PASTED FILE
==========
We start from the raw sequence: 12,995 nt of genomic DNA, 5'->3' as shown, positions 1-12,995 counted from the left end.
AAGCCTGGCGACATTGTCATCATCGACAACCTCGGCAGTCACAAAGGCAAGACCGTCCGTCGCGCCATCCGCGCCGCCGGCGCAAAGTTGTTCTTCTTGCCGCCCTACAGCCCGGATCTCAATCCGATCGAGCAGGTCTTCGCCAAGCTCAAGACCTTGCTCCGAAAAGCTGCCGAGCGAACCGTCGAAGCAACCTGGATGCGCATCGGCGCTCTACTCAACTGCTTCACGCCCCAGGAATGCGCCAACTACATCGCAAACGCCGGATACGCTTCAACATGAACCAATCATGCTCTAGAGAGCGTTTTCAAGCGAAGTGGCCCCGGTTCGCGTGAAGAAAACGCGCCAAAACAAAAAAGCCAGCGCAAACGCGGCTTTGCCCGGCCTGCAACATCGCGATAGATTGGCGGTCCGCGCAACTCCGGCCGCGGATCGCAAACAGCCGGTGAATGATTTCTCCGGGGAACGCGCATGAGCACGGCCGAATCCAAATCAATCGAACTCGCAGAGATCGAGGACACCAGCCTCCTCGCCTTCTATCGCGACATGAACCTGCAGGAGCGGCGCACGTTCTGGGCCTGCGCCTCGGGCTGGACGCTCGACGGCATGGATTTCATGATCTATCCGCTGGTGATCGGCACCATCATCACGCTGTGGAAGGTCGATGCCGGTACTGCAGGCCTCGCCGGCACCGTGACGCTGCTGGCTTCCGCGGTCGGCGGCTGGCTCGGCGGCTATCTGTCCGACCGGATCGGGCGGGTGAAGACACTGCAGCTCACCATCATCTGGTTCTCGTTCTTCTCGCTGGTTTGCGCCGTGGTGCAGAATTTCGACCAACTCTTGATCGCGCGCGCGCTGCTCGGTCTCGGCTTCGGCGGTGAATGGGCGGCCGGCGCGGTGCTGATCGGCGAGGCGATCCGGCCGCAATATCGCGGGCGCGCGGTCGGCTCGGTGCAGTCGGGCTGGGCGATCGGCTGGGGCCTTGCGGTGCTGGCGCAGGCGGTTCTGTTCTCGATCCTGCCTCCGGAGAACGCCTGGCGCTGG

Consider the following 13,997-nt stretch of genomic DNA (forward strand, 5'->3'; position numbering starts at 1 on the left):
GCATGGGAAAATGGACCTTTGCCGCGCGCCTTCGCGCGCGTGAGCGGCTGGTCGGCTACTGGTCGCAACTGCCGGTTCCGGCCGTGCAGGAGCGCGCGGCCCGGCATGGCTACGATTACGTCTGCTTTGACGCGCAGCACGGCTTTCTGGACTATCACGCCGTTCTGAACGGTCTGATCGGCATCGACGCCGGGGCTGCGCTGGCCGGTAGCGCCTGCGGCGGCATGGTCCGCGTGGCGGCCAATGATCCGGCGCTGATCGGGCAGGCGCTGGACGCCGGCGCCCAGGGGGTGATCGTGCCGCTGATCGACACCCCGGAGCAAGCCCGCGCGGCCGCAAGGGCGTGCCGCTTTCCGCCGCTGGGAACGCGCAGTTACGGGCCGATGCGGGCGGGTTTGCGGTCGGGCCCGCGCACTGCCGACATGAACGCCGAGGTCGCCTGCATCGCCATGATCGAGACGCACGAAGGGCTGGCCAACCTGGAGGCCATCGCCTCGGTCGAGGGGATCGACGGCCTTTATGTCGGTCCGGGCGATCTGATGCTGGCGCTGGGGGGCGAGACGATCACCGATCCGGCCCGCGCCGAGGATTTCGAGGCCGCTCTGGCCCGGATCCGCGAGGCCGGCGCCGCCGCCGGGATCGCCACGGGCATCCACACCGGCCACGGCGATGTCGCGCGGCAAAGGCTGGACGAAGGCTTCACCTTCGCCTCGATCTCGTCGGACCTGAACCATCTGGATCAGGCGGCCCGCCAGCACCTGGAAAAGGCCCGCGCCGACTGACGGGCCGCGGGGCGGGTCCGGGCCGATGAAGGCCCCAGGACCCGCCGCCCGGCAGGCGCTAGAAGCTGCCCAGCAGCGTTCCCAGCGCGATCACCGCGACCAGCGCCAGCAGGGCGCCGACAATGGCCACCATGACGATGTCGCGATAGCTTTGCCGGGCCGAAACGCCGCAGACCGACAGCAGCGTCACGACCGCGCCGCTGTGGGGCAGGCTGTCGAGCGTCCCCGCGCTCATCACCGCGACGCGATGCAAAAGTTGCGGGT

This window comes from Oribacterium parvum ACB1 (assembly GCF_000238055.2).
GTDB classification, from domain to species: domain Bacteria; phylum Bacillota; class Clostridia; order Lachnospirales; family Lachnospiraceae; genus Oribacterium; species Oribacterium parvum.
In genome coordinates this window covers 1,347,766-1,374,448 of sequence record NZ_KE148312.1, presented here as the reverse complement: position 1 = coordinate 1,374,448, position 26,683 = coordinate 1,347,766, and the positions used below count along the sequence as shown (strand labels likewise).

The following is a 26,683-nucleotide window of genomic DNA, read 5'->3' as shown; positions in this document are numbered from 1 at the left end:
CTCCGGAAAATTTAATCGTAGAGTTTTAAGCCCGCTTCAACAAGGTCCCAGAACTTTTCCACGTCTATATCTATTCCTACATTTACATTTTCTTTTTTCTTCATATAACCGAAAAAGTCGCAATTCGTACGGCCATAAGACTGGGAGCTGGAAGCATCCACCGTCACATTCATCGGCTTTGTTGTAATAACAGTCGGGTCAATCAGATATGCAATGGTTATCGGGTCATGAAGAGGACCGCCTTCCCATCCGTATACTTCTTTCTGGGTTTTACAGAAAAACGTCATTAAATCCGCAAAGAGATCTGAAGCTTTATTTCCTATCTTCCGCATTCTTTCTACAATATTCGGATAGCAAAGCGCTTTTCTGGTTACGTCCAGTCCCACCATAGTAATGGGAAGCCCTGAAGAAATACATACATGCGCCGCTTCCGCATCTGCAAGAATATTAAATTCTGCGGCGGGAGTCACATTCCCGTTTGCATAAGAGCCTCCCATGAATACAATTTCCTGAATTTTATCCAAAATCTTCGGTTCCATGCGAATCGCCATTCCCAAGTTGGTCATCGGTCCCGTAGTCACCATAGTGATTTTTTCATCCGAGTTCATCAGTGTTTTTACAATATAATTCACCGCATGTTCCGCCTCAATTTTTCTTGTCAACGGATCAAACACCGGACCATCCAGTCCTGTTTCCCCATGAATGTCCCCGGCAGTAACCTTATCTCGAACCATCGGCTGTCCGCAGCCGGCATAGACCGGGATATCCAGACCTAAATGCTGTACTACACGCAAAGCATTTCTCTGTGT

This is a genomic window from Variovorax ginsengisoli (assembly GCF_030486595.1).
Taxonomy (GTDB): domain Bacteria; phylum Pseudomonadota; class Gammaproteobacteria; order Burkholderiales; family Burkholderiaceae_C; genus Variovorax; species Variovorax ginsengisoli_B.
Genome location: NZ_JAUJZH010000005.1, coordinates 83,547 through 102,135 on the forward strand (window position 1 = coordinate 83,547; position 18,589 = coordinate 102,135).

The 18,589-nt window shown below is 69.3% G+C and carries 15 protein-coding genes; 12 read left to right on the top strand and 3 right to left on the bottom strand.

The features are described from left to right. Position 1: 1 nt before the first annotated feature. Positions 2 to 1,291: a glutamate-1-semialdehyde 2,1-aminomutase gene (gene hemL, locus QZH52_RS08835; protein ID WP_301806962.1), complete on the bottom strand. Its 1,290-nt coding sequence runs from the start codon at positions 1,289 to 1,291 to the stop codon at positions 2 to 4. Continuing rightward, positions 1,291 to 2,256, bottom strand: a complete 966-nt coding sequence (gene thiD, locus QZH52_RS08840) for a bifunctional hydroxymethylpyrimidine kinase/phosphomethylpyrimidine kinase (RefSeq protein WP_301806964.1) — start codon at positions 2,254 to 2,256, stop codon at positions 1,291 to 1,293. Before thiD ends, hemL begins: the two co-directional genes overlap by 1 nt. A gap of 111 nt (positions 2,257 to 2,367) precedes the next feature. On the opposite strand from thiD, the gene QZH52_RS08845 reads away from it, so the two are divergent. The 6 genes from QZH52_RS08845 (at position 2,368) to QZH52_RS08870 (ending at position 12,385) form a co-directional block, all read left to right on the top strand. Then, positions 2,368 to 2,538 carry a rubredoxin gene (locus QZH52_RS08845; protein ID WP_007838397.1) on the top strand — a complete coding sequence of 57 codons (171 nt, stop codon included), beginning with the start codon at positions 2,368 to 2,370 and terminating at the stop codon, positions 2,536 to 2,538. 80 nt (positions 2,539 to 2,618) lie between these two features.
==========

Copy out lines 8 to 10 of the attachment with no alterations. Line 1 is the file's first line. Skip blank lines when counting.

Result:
The following is a 26,683-nucleotide window of genomic DNA, read 5'->3' as shown; positions in this document are numbered from 1 at the left end:
CTCCGGAAAATTTAATCGTAGAGTTTTAAGCCCGCTTCAACAAGGTCCCAGAACTTTTCCACGTCTATATCTATTCCTACATTTACATTTTCTTTTTTCTTCATATAACCGAAAAAGTCGCAATTCGTACGGCCATAAGACTGGGAGCTGGAAGCATCCACCGTCACATTCATCGGCTTTGTTGTAATAACAGTCGGGTCAATCAGATATGCAATGGTTATCGGGTCATGAAGAGGACCGCCTTCCCATCCGTATACTTCTTTCTGGGTTTTACAGAAAAACGTCATTAAATCCGCAAAGAGATCTGAAGCTTTATTTCCTATCTTCCGCATTCTTTCTACAATATTCGGATAGCAAAGCGCTTTTCTGGTTACGTCCAGTCCCACCATAGTAATGGGAAGCCCTGAAGAAATACATACATGCGCCGCTTCCGCATCTGCAAGAATATTAAATTCTGCGGCGGGAGTCACATTCCCGTTTGCATAAGAGCCTCCCATGAATACAATTTCCTGAATTTTATCCAAAATCTTCGGTTCCATGCGAATCGCCATTCCCAAGTTGGTCATCGGTCCCGTAGTCACCATAGTGATTTTTTCATCCGAGTTCATCAGTGTTTTTACAATATAATTCACCGCATGTTCCGCCTCAATTTTTCTTGTCAACGGATCAAACACCGGACCATCCAGTCCTGTTTCCCCATGAATGTCCCCGGCAGTAACCTTATCTCGAACCATCGGCTGTCCGCAGCCGGCATAGACCGGGATATCCAGACCTAAATGCTGTACTACACGCAAAGCATTTCTCTGTGT

This is a genomic window from Variovorax ginsengisoli (assembly GCF_030486595.1).